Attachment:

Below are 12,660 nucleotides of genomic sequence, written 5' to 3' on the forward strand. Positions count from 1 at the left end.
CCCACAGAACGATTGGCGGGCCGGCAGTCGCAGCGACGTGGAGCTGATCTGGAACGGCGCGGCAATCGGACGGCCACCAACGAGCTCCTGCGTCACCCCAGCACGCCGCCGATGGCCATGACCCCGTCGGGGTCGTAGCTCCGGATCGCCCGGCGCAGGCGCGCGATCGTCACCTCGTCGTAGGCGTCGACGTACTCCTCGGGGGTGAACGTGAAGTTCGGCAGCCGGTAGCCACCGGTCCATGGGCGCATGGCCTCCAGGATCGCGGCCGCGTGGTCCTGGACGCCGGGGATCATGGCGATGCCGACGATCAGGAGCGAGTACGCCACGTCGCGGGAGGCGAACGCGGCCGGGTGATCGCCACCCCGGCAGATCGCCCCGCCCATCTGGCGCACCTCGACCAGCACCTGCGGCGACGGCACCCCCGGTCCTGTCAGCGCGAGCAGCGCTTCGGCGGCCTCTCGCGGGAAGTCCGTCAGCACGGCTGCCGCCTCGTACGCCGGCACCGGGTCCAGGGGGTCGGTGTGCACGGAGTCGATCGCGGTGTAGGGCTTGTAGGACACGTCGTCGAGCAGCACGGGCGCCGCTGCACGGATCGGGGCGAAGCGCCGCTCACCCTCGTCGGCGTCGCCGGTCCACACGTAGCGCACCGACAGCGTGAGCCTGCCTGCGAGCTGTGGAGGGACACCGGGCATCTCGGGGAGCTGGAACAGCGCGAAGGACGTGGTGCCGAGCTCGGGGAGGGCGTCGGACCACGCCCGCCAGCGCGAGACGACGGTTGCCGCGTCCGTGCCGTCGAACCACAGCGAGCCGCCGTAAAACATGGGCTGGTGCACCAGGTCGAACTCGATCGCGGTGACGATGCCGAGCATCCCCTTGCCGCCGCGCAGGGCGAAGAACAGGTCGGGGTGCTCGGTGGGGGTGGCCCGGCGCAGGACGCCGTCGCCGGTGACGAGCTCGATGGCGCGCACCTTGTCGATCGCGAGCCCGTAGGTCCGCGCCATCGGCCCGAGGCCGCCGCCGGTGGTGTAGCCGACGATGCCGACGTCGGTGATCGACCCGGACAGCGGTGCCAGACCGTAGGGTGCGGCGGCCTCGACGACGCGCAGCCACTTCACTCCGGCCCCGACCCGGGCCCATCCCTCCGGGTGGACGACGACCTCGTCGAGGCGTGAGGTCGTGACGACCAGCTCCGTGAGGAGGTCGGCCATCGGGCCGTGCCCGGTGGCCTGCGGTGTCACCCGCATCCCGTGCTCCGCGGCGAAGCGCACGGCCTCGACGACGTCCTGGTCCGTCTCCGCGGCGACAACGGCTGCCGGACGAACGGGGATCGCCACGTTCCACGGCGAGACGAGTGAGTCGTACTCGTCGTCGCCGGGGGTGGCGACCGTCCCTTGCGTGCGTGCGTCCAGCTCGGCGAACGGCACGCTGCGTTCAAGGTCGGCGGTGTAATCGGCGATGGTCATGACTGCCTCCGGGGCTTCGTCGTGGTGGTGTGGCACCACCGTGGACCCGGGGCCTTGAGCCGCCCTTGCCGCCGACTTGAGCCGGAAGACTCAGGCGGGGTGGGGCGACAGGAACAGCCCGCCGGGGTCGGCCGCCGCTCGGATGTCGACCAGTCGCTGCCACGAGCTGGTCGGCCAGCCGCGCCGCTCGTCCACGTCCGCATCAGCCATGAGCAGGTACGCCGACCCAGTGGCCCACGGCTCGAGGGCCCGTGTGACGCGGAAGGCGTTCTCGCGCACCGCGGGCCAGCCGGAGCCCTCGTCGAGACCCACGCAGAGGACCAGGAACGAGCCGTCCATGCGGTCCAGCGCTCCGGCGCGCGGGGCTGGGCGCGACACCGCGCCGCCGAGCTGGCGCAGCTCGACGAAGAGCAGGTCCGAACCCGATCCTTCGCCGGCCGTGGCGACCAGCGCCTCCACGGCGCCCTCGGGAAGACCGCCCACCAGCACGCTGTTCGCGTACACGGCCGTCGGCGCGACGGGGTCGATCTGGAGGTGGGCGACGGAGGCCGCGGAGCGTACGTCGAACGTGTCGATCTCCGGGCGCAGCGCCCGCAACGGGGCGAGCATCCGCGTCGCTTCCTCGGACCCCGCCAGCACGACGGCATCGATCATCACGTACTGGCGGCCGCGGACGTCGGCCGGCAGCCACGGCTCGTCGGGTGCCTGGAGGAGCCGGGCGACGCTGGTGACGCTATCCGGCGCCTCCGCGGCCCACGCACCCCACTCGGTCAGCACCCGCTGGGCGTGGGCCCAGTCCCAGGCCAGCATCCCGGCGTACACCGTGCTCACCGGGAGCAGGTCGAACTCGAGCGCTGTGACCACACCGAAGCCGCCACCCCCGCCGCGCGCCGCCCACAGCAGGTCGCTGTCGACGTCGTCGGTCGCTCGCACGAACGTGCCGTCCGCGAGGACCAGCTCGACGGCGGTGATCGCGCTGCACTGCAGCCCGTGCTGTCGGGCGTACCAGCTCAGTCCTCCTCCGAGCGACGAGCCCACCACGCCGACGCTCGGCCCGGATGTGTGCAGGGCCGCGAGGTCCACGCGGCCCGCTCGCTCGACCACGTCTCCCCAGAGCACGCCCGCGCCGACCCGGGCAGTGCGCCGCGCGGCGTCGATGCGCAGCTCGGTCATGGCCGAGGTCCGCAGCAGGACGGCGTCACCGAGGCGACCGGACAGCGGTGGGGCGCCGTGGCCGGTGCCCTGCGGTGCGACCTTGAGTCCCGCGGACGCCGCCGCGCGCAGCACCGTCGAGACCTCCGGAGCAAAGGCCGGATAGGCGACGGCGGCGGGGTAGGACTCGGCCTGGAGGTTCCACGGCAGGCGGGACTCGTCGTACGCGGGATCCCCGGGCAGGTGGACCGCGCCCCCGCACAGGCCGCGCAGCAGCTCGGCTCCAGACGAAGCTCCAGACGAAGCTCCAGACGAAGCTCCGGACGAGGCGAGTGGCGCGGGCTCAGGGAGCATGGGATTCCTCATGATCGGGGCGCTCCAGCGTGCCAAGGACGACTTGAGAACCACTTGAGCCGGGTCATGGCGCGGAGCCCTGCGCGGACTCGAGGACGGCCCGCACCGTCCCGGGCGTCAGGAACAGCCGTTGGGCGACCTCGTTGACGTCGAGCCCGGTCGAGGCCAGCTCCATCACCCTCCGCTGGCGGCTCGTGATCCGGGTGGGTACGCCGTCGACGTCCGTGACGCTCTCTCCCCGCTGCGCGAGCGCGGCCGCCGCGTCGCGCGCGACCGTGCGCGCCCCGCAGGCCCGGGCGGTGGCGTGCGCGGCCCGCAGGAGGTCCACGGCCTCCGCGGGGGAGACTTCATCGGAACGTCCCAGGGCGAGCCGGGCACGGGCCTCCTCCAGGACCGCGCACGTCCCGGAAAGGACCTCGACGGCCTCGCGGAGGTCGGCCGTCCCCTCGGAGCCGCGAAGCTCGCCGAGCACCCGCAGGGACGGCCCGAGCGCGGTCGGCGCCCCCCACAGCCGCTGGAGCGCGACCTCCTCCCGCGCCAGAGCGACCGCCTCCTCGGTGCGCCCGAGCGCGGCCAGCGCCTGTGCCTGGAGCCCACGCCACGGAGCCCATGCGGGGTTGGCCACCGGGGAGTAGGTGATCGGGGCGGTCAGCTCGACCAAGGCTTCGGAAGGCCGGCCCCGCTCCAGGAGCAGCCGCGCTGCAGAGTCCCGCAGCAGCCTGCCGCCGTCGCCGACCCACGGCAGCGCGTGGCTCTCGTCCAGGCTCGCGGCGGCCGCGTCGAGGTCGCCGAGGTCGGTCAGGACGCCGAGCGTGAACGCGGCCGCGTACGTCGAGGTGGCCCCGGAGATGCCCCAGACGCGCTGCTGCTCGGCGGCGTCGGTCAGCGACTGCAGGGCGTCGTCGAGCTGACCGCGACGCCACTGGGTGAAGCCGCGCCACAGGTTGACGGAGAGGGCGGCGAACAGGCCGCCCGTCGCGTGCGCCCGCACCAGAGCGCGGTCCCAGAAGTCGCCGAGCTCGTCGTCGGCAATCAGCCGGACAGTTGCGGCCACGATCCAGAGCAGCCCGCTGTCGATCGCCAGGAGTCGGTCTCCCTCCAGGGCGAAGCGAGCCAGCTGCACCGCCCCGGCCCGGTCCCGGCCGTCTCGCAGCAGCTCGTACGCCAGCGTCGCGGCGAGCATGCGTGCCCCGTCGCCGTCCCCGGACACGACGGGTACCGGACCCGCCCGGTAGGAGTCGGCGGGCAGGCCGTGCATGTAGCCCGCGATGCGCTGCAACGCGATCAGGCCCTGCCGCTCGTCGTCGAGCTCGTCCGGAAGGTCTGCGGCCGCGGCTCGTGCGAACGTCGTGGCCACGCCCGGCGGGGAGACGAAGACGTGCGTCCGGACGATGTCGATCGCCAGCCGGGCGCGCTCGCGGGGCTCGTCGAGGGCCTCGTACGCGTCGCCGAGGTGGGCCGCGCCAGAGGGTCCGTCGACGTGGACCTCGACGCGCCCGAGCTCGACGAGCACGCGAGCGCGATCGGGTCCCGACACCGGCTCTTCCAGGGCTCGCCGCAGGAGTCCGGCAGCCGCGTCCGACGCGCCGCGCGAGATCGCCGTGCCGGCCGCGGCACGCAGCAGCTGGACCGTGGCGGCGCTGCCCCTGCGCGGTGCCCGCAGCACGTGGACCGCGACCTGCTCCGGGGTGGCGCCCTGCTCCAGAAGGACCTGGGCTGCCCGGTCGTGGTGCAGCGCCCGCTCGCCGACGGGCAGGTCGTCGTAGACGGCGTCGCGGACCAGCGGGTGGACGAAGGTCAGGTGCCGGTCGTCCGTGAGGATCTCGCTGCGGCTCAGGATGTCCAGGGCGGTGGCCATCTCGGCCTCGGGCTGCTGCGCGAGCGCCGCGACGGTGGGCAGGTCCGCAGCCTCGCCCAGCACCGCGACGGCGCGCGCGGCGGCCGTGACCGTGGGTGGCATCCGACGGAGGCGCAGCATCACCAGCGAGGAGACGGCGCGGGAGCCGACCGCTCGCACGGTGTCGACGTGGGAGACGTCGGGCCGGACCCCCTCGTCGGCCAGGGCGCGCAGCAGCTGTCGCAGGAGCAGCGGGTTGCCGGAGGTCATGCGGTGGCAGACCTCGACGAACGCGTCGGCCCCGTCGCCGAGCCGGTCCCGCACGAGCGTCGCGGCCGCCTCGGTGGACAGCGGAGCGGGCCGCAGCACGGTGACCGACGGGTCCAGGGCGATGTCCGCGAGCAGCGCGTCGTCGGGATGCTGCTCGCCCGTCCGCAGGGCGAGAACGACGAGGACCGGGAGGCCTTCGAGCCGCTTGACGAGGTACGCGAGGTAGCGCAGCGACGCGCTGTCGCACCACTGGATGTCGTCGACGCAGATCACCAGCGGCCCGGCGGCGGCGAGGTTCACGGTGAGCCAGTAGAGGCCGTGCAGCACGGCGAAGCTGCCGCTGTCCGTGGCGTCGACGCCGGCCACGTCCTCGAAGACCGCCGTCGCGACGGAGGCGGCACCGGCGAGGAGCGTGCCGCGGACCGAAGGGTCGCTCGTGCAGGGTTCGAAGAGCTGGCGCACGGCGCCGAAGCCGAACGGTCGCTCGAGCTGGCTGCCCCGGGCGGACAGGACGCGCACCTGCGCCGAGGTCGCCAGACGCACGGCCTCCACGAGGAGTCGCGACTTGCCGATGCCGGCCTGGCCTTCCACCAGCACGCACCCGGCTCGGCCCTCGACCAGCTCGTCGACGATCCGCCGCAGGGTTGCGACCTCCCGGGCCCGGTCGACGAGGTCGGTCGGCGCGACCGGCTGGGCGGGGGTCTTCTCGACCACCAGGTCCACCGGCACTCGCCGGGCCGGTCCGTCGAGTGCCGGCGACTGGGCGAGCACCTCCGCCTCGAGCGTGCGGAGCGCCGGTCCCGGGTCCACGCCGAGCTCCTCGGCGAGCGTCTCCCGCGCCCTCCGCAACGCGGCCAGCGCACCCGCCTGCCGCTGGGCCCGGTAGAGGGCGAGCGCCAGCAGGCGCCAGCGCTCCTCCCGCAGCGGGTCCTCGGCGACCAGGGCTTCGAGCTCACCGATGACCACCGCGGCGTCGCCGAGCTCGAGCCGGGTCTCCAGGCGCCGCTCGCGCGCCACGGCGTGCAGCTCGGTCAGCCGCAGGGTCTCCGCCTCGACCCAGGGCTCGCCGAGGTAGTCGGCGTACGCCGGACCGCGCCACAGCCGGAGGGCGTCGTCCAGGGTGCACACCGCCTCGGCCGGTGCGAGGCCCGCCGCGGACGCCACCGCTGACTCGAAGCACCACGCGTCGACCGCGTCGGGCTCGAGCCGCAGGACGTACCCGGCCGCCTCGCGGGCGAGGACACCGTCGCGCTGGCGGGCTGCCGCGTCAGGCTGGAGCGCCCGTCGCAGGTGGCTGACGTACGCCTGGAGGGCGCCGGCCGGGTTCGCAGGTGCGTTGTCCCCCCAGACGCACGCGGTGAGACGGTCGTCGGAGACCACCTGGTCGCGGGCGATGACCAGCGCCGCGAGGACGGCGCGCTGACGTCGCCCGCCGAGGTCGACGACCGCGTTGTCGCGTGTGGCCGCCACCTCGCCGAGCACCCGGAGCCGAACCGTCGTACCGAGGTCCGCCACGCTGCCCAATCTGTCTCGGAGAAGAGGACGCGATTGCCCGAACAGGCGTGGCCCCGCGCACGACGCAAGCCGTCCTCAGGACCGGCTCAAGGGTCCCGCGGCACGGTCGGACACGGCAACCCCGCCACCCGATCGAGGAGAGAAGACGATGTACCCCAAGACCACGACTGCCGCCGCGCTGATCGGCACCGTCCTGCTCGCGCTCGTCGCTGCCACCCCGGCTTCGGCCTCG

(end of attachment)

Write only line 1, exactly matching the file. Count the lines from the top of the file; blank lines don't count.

Below are 12,660 nucleotides of genomic sequence, written 5' to 3' on the forward strand. Positions count from 1 at the left end.